Friday, February 13, 2004

Extent of school budget crunch won’t be known for two months


School system comptroller Keith Chapman is the man in the crosshairs.

With reports circulating that the school system has to trim nearly $11 million from this year’s budget, Chapman has been coming under fire for some of the system’s proposed cuts.

But the comptroller explains that the school system is months away from approving its budget.

“We’re really dealing with a moving target. Nobody really knows how much the system is going to have to cut this year,” he said.

The most bandied-about figure has been between $10-11 million, but Chapman said the school system won’t know until the General Assembly establishes the budget.

Many political observers thought this year’s session would be relatively short, but this week a monkey wrench got thrown into the works.

“Now that they’re going to have to redraw the legislative districts, it could take them even more time to finish the budget,” Chapman said.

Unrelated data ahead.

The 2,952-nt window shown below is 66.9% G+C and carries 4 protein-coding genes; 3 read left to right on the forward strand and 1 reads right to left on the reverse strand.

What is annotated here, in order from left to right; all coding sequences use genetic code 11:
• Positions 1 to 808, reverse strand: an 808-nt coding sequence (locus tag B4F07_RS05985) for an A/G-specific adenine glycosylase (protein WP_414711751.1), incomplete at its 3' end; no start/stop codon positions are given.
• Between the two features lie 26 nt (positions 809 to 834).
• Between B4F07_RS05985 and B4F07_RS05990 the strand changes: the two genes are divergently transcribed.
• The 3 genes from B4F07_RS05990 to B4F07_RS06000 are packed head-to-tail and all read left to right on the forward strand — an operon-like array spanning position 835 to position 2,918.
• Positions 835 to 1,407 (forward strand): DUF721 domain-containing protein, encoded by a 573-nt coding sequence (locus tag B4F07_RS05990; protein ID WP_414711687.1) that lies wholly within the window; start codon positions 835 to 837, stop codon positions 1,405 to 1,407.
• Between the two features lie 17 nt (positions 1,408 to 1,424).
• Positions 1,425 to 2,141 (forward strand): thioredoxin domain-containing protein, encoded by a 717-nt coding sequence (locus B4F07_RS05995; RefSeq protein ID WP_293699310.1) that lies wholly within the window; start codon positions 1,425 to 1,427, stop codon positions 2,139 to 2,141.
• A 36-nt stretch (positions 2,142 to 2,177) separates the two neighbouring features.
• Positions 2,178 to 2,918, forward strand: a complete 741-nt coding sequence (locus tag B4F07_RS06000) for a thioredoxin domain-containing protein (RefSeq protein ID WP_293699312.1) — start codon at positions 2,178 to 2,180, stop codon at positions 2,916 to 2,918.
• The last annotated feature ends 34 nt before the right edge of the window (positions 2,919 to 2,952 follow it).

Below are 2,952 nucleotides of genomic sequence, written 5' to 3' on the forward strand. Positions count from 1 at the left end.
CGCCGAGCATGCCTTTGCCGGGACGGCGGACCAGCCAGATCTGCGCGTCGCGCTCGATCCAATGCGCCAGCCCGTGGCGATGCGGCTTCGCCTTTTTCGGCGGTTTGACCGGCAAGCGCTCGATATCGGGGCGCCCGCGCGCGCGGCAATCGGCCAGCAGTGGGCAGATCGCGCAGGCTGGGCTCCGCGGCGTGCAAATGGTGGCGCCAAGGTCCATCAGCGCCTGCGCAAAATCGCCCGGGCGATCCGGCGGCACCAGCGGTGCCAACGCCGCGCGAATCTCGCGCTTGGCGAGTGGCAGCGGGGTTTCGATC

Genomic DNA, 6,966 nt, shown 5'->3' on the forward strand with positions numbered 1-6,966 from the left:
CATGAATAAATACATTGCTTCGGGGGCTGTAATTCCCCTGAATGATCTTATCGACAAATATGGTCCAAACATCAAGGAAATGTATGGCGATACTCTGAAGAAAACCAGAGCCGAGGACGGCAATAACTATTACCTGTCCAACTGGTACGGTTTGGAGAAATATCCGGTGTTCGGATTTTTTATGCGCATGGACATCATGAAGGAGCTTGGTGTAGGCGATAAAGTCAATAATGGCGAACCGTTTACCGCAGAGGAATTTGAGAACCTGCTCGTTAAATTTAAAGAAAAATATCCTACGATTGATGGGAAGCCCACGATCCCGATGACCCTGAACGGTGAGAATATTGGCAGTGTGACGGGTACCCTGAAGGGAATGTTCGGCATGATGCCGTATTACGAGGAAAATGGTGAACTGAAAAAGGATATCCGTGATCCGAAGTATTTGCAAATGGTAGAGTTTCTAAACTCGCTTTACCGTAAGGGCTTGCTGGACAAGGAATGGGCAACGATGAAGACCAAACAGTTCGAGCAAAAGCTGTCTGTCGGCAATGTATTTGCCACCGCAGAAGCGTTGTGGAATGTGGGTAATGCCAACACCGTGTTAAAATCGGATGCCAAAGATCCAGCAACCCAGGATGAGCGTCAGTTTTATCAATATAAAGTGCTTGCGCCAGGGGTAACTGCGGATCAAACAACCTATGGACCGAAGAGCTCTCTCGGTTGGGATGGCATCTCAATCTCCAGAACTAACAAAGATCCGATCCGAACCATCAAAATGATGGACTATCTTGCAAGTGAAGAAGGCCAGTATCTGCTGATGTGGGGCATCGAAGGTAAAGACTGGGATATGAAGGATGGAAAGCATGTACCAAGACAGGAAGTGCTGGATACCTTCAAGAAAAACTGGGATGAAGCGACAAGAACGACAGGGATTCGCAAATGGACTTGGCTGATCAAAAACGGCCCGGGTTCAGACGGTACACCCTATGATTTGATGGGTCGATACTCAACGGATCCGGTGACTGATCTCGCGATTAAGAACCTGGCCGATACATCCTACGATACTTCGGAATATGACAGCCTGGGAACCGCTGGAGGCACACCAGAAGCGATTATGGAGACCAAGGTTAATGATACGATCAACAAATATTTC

When the state’s budget is finally approved, Chapman has no doubt the system will have to cut some programs.

“Nearly 88 percent of our budget is salary and benefits, so there’s not a whole lot of things left to cut,” he said.

The school system’s millage rate currently stands at 18.61 mills. If the system were to raise it to the maximum 20 mills, the system would only gain an additional $3.5 million, which would still leave the system far short of a balanced budget.

“The school board is facing a challenging few months,” Chapman added.

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